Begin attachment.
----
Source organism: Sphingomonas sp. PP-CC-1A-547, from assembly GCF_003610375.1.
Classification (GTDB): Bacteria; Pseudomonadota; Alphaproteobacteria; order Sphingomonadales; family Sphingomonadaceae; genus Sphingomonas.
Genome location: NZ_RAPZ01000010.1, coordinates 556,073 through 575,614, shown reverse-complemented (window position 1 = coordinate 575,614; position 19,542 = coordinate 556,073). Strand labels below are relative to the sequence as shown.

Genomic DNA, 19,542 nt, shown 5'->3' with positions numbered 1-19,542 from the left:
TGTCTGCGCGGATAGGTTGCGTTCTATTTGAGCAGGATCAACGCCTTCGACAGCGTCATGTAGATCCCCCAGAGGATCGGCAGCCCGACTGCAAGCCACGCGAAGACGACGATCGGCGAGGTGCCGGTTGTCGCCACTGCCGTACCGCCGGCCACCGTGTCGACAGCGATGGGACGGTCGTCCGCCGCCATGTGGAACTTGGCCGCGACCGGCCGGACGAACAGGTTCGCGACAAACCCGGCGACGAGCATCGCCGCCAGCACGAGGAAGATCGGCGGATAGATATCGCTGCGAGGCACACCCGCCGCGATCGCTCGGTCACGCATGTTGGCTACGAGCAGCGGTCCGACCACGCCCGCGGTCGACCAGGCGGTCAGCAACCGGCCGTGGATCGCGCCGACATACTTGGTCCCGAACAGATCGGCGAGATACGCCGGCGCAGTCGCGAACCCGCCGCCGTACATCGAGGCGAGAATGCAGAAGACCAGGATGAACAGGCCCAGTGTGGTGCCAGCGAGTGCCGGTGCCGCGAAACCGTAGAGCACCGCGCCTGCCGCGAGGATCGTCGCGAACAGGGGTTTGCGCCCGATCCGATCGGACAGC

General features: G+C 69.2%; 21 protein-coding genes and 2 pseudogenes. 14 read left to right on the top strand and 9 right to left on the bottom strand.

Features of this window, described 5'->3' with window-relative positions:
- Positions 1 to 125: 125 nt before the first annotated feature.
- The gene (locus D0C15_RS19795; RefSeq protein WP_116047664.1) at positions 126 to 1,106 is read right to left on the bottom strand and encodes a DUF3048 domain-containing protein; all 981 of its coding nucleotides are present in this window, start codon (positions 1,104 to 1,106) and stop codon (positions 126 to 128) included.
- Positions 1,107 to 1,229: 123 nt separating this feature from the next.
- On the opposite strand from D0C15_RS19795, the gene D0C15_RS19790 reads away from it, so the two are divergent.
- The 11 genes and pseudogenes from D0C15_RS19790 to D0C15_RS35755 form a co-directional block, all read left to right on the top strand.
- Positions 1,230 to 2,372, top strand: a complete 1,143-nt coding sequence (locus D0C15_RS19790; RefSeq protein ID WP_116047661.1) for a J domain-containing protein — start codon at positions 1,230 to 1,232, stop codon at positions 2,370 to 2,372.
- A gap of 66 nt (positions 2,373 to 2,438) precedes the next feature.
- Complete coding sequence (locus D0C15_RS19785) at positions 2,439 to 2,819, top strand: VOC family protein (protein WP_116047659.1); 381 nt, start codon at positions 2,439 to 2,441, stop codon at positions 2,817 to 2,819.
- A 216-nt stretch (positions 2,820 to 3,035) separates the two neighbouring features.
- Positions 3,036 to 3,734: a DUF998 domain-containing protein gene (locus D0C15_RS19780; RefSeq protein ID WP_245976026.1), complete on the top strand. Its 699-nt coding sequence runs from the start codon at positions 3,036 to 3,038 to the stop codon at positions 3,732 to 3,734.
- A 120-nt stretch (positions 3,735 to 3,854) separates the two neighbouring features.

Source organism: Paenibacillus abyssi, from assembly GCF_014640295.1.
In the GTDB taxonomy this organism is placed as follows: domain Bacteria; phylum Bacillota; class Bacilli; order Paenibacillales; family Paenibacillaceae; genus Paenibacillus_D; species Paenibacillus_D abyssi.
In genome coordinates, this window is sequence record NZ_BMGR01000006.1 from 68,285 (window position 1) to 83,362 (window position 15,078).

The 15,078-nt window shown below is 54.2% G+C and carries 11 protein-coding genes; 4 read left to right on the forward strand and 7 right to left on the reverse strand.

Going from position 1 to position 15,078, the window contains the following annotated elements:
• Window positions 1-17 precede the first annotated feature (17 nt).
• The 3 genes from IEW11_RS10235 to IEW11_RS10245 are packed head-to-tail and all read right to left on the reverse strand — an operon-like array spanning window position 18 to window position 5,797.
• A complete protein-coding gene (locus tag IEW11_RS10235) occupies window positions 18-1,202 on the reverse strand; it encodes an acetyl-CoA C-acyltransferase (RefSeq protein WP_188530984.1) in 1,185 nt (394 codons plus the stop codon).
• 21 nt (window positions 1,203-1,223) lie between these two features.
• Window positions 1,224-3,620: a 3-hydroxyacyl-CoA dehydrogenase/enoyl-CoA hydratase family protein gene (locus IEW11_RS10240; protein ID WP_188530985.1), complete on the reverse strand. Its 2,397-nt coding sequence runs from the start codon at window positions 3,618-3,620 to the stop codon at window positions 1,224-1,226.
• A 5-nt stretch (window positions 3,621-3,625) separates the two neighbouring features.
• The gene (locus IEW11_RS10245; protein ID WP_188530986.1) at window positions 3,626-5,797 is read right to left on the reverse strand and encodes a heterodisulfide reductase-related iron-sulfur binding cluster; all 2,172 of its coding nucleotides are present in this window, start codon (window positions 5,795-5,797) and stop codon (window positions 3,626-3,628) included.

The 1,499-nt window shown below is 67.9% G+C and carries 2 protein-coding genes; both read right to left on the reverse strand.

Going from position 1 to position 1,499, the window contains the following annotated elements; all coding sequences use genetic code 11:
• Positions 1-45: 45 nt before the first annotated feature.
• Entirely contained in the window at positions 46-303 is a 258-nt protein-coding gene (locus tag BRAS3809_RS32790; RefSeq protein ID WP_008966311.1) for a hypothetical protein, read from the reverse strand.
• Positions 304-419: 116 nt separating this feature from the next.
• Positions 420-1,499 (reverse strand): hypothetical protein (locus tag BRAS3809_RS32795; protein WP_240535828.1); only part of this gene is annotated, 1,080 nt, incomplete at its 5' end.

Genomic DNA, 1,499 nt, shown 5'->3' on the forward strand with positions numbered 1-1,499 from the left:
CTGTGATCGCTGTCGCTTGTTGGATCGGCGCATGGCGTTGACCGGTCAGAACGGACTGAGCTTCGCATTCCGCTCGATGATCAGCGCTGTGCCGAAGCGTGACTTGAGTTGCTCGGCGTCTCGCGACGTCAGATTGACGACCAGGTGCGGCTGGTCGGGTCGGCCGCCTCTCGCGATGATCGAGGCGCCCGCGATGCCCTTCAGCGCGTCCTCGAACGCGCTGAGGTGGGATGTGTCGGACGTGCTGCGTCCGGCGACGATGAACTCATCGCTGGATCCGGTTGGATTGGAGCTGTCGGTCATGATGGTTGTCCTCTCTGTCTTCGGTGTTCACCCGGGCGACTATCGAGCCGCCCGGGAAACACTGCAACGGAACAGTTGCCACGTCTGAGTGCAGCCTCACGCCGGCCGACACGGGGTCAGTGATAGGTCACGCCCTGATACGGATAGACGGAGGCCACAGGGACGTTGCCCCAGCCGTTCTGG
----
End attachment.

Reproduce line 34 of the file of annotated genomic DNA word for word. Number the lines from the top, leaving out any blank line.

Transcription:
• Entirely contained in the window at positions 46-303 is a 258-nt protein-coding gene (locus tag BRAS3809_RS32790; RefSeq protein ID WP_008966311.1) for a hypothetical protein, read from the reverse strand.